Tuesday, June 25, 2013

Looking at Romans 12:1-2; Transformation not reformation



I have been saying for a while now that Romans 5:1, and in reality the entire fifth chapter of Romans is very important in the transformation process. An understanding of Romans five allows the saint to understand the way in which, resting in Jesus, entering the Sabbath Rest (Hebrews 4) and peace with Father God (Romans 5:1) work together to transform the saint.

Let’s look at transformation in relationship to reformation. Transformation is something that is done to the one being transformed. Reformation is done by the person being reformed. Transformation is a force outside oneself and reformation is a force within. I believe that currently evangelical doctrine focuses on reformation while using the term transformation.  Reformation is not what the Apostle Paul meant when he used the word metamorphoo. It is interesting that he used the word in 2Cor 3:18. He says in that verse that we are being transformed by the Spirit of the Lord. So then, the changing is from an outside force which is the Holy Spirit or the Spirit of Christ. This is why read and do is not successful in real, true transformation. Some may be able to really control the flesh, but even then they are not being transformed into a new mind set.

Can I just say it? It is the love of God (manifested by His unconditional grace) that is the transforming power. That is precisely why Paul says that the preaching of the cross (in other words the gospel) is the power of God (1Cor 1:18.) This is precisely why Paul said that he was determined to know nothing among the Corinthians except Jesus Christ crucified (in other words the gospel.) This is the reason that the gospel must always be the focus of our instruction. When you look into the book of Hebrews, the sixth chapter, where the author speaks of going on to maturity (meat) you see that the meat is the Melchezidek Priesthood, the priesthood of believers, and the New Covenant. Gentiles cannot be the people of God except for the New Covenant. Under the Old Covenant, a Gentile had to be circumcised and live the law of Moses (Exodus 12:48-49.) In other words, he/she had to become a Jew. Therefore we should realize that we are under the New Covenant (Matt 26:28; 1Cor 11:25.) This fact changes things drastically, and is why Jesus and his followers defined the word of God/word of truth as the gospel. We can never just study scripture without applying a New Covenant, gospel focus.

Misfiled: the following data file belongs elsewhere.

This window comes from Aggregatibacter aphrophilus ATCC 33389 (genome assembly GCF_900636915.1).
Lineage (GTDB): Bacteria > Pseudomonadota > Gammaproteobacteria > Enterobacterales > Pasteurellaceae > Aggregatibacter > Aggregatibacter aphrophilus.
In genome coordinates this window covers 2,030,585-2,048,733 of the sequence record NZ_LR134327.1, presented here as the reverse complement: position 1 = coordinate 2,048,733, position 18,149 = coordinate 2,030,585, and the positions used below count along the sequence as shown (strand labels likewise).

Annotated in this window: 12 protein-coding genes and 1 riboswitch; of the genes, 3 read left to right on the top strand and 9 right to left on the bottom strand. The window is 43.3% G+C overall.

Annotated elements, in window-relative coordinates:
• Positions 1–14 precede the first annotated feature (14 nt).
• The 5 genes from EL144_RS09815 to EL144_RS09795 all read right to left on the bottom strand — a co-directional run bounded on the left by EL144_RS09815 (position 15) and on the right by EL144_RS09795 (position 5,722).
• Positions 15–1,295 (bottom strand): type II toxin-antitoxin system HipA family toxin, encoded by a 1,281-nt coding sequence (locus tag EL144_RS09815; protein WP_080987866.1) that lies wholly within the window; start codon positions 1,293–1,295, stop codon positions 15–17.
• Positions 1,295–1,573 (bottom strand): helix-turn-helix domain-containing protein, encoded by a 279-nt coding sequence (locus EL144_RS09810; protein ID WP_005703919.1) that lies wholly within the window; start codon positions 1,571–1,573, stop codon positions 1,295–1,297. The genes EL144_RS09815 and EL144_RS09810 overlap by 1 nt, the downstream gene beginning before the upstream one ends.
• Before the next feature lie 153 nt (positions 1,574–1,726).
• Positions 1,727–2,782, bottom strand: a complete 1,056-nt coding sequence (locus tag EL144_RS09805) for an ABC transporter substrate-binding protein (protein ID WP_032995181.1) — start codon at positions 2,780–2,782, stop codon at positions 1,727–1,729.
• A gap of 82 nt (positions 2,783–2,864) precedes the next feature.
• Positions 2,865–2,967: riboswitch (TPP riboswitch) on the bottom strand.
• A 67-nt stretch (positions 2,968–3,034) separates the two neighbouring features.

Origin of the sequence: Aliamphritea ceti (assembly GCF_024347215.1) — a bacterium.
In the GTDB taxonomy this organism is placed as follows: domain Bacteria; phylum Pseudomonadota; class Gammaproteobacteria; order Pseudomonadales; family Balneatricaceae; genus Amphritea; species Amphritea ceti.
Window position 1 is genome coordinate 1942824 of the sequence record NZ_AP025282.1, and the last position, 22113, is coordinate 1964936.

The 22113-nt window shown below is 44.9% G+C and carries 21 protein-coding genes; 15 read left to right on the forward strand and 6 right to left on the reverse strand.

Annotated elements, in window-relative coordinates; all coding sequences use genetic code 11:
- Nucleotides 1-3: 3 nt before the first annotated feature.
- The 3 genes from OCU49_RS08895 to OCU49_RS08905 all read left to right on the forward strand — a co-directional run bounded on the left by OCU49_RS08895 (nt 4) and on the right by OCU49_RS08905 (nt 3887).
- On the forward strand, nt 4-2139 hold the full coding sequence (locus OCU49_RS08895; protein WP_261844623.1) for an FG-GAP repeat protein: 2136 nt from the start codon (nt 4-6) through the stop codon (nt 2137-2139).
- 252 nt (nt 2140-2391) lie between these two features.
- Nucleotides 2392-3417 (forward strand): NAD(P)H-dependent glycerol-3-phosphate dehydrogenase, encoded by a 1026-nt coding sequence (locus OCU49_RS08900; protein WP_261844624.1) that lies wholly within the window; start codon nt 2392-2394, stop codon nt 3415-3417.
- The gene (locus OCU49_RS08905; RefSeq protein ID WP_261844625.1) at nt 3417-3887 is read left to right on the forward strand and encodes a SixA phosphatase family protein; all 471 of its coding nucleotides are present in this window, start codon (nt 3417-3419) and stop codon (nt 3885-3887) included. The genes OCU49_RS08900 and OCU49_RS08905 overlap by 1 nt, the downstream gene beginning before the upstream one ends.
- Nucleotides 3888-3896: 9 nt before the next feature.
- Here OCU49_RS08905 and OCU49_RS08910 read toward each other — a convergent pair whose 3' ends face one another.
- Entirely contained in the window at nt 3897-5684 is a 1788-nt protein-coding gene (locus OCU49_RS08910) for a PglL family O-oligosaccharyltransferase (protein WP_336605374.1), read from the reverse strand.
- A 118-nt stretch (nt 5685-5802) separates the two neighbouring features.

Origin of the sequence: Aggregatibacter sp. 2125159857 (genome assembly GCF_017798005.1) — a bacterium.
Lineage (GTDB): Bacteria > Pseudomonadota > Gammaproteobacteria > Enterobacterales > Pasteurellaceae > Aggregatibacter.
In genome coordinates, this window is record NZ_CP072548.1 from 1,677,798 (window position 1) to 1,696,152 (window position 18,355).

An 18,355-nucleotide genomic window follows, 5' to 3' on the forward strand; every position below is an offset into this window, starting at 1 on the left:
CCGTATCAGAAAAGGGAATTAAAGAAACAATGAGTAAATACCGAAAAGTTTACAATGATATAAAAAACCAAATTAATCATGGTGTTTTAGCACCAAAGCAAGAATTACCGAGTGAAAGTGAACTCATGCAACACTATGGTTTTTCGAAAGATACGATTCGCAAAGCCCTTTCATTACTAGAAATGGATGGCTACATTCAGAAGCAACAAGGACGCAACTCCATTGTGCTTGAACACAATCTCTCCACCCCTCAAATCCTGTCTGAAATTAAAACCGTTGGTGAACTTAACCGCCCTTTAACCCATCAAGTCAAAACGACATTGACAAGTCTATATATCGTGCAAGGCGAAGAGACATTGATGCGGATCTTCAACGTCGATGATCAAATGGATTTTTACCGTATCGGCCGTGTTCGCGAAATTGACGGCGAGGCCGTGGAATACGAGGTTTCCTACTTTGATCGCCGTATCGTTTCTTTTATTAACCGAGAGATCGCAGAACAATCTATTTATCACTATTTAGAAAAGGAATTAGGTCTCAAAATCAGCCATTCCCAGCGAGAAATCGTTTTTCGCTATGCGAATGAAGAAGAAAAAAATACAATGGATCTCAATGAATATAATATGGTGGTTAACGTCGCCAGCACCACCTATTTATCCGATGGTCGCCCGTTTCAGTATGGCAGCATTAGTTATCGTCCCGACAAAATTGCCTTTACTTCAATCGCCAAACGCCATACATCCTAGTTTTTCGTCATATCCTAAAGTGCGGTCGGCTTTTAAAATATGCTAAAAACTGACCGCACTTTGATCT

The writer of Hebrews equates the Exodus, and the Promise land with the journey from being lost to being saved (Hebrews 3&4.) We are on a pilgrimage to enter into the Sabbath Rest, and the giants are those things that prevent us from entering the rest. The chief among the giants is the demon of religion. The demon of religion tries to get people to focus on reformation instead of transformation.

So let’s bring this back to Romans 12:1-2. Paul begs (beseeches) the Romans by what? The mercies of God… let me say that again, Paul begs (beseeches) the Romans by what? By the mercies of God (the gospel.) Paul writes all about imputed righteousness, being made right in God’s sight, how faith is obedience, and on and on From Romans 3:21 all the way through Romans 8:39. He ends the thought by asking who can separate us from the love of God. Romans 9,10,&11 explain why the Jews did not receive the gospel and the Gentiles did. Then, he winds up and begins Romans 12:1-2. It should be completely obvious that when Paul says that we are transformed by the renewing of our mind… the renewing is to the mercies of God the gospel. This is why Romans chapter five is so important in the transformation process.

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